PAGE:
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Carbimazole embryopathy in a Chinese population: Case series and literature review


Correspondence to: Prof. Terence T. Lao, Department of Obstetrics and Gynaecology, Prince of Wales Hospital, Shatin, New Territories, Shatin, Hong Kong. E-mail:



The data in the literature suggests that Methimazole (MMI)/Carbimazole (CMZ) embryopathy is rare. This study examined the incidence of CMZ embryopathy in the Hong Kong Chinese population and the factors associated with its development.


Of the 145 pregnant women with hyperthyroidism managed from 2008 to 2010, 29 (20%) had taken CMZ during pregnancy. The presence and details of birth defects, the dosage of CMZ, and the period of exposure during pregnancy were examined in these 29 pregnancies. All cases of CMZ embryopathy in the English literature were reviewed in the same way.


Of the 27 babies (93.1%) with known outcome, 3 had aplasia cutis and 1 had an omphalocele in addition, and 1 affected baby had a sibling with aplasia cutis and patent vitellointestinal duct. The incidence of CMZ embryopathy in our study group is 11.1%. Amongst the 21 cases of CMZ embryopathy in the literature, 85% were exposed to a CMZ dosage of ≥20 mg/day, and the minimum duration of exposure being 7 weeks from last menstrual period. The most common abnormality is ectodermal anomaly (62%), followed by oro-nasal anomaly (48%), facial dysmorphism (38%), gastrointestinal anomaly (33%) and abdominal wall defect (19%). There was no relationship between the type of abnormality and the dosage or duration of exposure to CMZ.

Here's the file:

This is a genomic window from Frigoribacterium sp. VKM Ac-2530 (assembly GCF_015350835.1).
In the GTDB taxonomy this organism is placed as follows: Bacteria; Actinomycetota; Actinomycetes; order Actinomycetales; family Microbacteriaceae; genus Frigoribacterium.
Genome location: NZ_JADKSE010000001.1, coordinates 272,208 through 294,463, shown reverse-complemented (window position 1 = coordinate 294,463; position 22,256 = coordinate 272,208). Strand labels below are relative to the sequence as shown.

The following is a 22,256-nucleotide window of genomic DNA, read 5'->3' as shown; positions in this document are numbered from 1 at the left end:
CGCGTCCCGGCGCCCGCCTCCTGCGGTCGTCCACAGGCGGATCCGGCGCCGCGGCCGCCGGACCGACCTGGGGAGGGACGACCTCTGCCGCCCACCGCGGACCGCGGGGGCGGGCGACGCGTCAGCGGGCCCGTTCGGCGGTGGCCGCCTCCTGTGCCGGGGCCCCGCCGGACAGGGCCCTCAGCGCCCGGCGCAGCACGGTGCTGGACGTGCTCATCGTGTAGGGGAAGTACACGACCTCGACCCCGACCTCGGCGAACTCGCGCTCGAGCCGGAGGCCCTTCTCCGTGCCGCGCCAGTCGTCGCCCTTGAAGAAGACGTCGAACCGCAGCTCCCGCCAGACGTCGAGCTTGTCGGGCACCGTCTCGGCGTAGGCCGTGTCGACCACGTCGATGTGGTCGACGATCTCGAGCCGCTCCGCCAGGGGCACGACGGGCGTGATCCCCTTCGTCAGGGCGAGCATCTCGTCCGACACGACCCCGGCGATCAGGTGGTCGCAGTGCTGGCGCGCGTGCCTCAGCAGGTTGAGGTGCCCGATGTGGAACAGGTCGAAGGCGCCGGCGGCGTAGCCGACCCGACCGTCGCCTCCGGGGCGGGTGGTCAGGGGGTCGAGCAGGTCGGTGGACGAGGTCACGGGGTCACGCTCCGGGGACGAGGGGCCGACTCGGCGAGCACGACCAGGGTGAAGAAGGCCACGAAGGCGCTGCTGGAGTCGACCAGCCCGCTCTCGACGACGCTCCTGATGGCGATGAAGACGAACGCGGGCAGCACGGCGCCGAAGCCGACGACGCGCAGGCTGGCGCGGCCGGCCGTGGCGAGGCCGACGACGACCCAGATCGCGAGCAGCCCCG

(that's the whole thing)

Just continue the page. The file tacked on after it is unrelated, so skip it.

The incidence of CMZ embryopathy in our study group is 11.1%. Critical factors for its development are exposure to a CMZ dosage of ≥20 mg/day before 7 weeks of gestation. Genetic susceptibility may also play a role. Birth Defects Research (Part A) 97:225–229, 2013. © 2013 Wiley Periodicals, Inc.

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